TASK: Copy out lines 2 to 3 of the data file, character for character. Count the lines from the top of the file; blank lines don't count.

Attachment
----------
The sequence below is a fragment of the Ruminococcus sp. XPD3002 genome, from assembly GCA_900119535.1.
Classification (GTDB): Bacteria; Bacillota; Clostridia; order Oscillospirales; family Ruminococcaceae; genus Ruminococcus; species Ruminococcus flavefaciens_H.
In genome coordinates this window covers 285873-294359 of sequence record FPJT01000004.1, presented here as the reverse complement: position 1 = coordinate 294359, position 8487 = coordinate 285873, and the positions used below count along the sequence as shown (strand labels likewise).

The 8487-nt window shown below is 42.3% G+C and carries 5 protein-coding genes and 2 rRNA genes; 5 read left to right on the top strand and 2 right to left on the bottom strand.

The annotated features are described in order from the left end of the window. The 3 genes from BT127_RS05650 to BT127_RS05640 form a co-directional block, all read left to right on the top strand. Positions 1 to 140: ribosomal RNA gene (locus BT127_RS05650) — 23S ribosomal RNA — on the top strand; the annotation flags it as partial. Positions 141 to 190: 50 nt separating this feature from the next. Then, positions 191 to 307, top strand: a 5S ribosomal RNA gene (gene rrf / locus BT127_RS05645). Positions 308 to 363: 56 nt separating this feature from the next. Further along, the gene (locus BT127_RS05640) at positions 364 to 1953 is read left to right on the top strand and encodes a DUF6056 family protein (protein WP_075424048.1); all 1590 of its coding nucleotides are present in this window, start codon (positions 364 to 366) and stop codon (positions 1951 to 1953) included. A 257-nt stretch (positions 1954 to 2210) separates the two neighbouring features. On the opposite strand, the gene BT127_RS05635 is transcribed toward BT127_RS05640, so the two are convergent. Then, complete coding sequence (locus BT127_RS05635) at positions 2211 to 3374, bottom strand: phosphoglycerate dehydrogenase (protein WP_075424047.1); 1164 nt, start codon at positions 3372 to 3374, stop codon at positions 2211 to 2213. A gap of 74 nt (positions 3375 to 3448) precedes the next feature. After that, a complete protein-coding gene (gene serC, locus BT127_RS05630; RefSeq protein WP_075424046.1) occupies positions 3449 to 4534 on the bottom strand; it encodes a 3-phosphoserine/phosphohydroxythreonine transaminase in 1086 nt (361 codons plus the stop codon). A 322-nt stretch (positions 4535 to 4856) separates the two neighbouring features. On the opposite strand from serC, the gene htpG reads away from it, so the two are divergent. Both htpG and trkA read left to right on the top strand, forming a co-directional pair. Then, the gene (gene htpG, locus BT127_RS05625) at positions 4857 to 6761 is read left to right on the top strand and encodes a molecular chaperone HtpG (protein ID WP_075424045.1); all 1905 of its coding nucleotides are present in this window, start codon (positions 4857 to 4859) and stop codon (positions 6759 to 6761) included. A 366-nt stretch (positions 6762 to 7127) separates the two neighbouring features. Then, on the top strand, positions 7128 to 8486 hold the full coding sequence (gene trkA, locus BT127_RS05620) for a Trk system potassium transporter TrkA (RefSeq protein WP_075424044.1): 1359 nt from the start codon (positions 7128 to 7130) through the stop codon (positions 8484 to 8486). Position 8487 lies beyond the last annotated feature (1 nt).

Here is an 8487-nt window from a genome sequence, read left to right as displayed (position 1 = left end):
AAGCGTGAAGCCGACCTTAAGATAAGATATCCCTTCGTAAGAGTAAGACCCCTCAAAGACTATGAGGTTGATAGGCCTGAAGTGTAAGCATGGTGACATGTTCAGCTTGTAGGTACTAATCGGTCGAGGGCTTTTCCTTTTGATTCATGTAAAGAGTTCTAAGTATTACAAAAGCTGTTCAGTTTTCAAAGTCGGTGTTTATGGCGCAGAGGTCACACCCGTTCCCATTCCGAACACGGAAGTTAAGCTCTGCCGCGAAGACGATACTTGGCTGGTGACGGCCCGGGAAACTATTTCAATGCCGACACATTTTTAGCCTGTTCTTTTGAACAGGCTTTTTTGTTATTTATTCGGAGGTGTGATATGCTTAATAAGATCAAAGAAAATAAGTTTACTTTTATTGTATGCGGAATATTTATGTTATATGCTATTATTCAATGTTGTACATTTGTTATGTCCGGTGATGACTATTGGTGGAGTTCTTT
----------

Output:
Classification (GTDB): Bacteria; Bacillota; Clostridia; order Oscillospirales; family Ruminococcaceae; genus Ruminococcus; species Ruminococcus flavefaciens_H.
In genome coordinates this window covers 285873-294359 of sequence record FPJT01000004.1, presented here as the reverse complement: position 1 = coordinate 294359, position 8487 = coordinate 285873, and the positions used below count along the sequence as shown (strand labels likewise).